Brushstrokes of Intrigue
Third Coat: The Last Christmas Party

A Short Story by Tim Josephs
Written using the suggestion "Squash"
Originally featured on 07-03-2007
As part of our series "Breakfast Serial"

Harvey stared up at the old building; the cinderblock was crumbling and one of the rusted, broken gutters was dangling down from the roof. The place looked like it hadn’t been used in years.

He crept to the stained, cracked stairs and quickly climbed them. The sign on the door in front of him read “Golden Poppy Restaurant Employees Only” and for a moment he considered trying to find another way inside. He certainly hated it when customers at his store ignored those signs and stormed into the backroom in search of a bathroom or water fountain or an item that wasn’t on the shelf. Why did they always seem to think we were hoarding things in the back? Harvey thought, not for the first time.

After another moment of deliberation, he grabbed the knob. He expected the door to be locked but it opened easily with the hinges creaking. He took a step inside but then stopped.

What exactly are you doing here? he asked himself. You were just nearly killed from being in a high speed car chase! Isn’t now the time to call the police?

After I find Ms. Rogers and make sure she’s okay, then I can call the police or better yet, forget this whole thing and head back to work. If I hurry, I can still make the last couple of hours; I told Travis to straighten out the spray paint section but that kid never seems to listen. I’ll just-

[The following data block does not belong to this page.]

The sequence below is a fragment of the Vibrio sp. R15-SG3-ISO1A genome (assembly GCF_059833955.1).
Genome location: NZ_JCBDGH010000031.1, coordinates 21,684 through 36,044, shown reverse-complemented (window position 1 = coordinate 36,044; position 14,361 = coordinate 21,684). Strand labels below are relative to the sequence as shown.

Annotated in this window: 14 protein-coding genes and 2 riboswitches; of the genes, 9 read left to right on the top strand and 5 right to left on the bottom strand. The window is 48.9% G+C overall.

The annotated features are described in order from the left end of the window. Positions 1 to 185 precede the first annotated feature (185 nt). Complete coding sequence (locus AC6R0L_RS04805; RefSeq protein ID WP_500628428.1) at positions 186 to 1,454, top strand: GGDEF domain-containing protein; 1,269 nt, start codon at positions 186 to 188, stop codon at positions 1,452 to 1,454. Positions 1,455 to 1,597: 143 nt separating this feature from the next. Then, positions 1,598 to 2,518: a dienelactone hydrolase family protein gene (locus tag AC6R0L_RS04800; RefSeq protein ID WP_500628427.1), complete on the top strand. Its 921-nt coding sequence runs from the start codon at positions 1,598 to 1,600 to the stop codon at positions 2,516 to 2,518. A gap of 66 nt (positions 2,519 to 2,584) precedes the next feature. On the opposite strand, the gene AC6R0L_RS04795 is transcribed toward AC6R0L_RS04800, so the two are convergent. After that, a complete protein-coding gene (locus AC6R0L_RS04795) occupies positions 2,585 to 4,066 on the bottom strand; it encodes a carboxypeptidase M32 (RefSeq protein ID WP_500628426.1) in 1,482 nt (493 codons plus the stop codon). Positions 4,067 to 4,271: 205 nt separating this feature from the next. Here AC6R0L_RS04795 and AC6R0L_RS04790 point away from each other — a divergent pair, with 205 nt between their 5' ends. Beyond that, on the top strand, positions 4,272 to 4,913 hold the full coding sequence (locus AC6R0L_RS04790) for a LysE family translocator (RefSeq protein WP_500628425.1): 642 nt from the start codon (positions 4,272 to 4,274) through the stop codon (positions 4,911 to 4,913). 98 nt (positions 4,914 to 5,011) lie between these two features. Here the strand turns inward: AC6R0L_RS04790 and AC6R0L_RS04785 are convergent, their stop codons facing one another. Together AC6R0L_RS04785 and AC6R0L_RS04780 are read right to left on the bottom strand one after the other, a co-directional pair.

There was a loud bang and Harvey jumped. He turned around and smiled sheepishly; it was just the door slamming shut.

All of a sudden, a familiar smell filled his nostrils, a smell Harvey knew intimately: paint. As he descended down a narrow hallway, the odor grew stronger.

From the light filtering through the dirty windows he saw he was in a small room that appeared to have once been used for storage. What looked to be a fresh coat of paint — seashell white from what he could tell in the dim room — covered the walls. Harvey smiled. Whoever had done the work knew what they were doing.

He noticed a paint can on the floor and leaned down to look at it. The label said MA Paint; it was a brand he didn’t recognize. This paint is so smooth, he thought as he stepped closer to the wall, so rich; but we don’t carry it at Ted Fryer’s and I’ve never even heard of it.

To the left was the kitchen and he walked through the hanging strips of grimy plastic and inside. This room was also being painted. Odd, he thought, why would someone be painting this decrepit building?

Suddenly, what sounded like a muffled scream pierced the quiet. Harvey tensed. Could that have been Ms. Rogers?

He rushed to the kitchen door and peered through the murky window. Several dusty tables and chairs were stuffed into a corner and like the other rooms, this one had paint rollers and cans scattered throughout.

Harvey thought the place seemed familiar somehow. When he noticed the large stone fountain in the center of the room, he realized he had been here before. This was where, about ten years ago, the store had held their Christmas party. It was actually the last party the store ever had.

Harvey almost hadn’t gone that night; because the store closed early, there were a few boxes of supplies he hadn’t been able to get to and he wanted to stay and finish up. But thanks to the urging of Maxwell Anderson (who rather uncharacteristically told him to “loosen up, paint isn’t everything”), Harvey had reluctantly gone.

And for the most part he had had a nice time. The food was good and he was finally able to get Mr. Jonesmore, the store director alone so he could discuss an expansion of the paint section.